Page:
BRITAIN’S biggest listed companies run the risk of shareholder rebellions or extra taxes from the UK government if they continue to sit on their £166 billion cash pile, according to a report out today.
Figures show that the combined amount of gross cash amassed by FTSE 100 businesses has grown by £42.2bn, or 34 per cent, since the financial crash of 2008 to reach a record £166bn.
The increase alone is enough to pay for the HS2 rail project or meet more than a third of Whitehall’s annual fiscal deficit.
Stripping out debt and other liabilities, the net cash position of Footsie stocks – excluding banks and other financial services companies – has posted a six-fold rise, soaring from £12.2bn in 2008 to £73.9bn this year.
Justin Damer, commercial director at Capita Asset Services, which compiled the data, said: “They have continued to hoard cash even as the economy has gone up through the gears, and this will prove unpopular with investors, who resent companies sitting on huge cash piles.
“If the cash piles do go unspent for a prolonged period of time then there is the risk that the UK government will turn its eye on them for some form of additional tax. While unlikely, there is certainly a precedent, as investors in North Sea oil will remember.”
While the largest blue-chip firms may still be hoarding their cash, a report also out today from accountancy firm BDO and the Quoted Companies Alliance (QCA) showed a dramatic rise in confidence among small and mid-cap stocks.
Two-thirds of businesses are confidence about the outlook for the UK economy over the next 12 months, compared with 8 per cent a year ago.
QCA chief executive Tim Ward said: “The pick-up in the economy appears to be translating into real results, which suggests those companies that previously expected their turnover to fall now see an improvement in their prospects.”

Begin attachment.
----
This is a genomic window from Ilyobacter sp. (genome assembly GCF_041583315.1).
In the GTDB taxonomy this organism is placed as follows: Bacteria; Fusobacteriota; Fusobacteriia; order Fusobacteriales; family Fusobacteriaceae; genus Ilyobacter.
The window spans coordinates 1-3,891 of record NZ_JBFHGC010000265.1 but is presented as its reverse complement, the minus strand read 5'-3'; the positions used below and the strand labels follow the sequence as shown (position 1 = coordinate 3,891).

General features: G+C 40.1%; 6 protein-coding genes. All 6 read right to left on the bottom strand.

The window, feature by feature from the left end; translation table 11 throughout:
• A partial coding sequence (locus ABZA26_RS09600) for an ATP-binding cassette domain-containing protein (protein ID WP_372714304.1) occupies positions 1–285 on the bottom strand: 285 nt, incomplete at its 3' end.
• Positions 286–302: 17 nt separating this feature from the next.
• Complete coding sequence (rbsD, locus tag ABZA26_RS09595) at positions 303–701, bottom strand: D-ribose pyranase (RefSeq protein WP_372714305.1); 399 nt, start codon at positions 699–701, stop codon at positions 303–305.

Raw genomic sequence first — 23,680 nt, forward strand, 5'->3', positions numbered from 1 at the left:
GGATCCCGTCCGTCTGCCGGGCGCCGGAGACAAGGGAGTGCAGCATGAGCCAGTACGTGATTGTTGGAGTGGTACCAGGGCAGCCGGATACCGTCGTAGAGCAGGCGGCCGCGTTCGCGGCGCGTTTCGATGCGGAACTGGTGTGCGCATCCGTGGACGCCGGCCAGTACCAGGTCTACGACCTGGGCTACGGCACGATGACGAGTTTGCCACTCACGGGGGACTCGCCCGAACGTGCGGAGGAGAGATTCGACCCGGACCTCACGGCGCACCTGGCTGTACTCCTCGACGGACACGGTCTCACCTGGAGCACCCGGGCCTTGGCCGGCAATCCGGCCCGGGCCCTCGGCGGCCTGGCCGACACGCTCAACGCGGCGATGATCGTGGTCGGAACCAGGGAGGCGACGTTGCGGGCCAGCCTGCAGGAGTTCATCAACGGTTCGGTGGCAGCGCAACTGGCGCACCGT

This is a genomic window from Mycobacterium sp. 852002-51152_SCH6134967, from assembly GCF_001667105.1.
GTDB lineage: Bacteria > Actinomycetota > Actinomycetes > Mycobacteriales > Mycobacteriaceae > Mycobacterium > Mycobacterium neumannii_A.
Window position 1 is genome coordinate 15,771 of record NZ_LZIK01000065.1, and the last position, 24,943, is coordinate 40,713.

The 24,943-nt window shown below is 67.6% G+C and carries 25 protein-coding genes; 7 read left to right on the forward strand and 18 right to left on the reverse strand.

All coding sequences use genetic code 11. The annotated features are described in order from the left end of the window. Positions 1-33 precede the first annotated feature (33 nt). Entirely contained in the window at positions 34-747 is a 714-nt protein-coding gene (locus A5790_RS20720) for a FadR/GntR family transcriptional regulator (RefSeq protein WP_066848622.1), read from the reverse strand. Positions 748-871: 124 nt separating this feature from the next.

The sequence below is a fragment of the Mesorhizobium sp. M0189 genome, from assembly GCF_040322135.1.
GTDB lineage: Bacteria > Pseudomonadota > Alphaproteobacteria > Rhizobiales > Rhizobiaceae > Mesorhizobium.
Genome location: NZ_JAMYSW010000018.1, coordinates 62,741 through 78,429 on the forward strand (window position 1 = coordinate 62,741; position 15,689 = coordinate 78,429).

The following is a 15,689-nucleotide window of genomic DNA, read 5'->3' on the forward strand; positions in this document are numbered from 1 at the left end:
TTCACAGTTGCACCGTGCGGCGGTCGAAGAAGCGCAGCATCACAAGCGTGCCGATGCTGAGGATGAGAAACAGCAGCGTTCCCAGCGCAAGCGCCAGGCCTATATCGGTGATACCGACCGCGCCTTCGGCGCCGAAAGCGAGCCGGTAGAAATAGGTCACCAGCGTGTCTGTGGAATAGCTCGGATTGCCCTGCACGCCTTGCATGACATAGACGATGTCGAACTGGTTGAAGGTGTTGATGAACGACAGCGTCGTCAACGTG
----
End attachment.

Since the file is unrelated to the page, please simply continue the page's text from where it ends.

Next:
His tone was echoed by firms north of the Border, with the Federation of Small Businesses (FSB) in Scotland’s quarterly survey today showing confidence has hit a three-year high.
Andy Willox, the FSB’s Scottish policy convener, said: “Increased revenues and reduced levels of spare capacity suggest that firms are busier than they have been for a long time, but their profits and growth prospects continue to be put under threat by rising overheads.”
Economists believe confidence among businesses is translating through to a continued improvement in the jobs market, with the Bank of Scotland’s monthly employment monitor this morning reporting demand for permanent staff grew last month at fastest pace for two years.
The lender’s jobs barometer dipped to 59.7 from 60.3 in July, but Donald MacRae, chief economist at Bank of Scotland, said: “Rising business confidence is translating into increasing employment. August’s barometer was at the second-highest level since September 2007.”
Experts say confidence is also filtering through to the high street, despite a dip in footfall at Scotland’s shops last month.
Scottish Retail Consortium (SRC) data out today showed footfall fell by 0.3 per cent year-on-year north of the Border, slowing from July’s 1.3 per cent fall and beating the UK’s 0.9 per cent decline.
SRC director Fiona Moriarty added: “The signs are that confidence is gradually returning in our high streets and town centres.”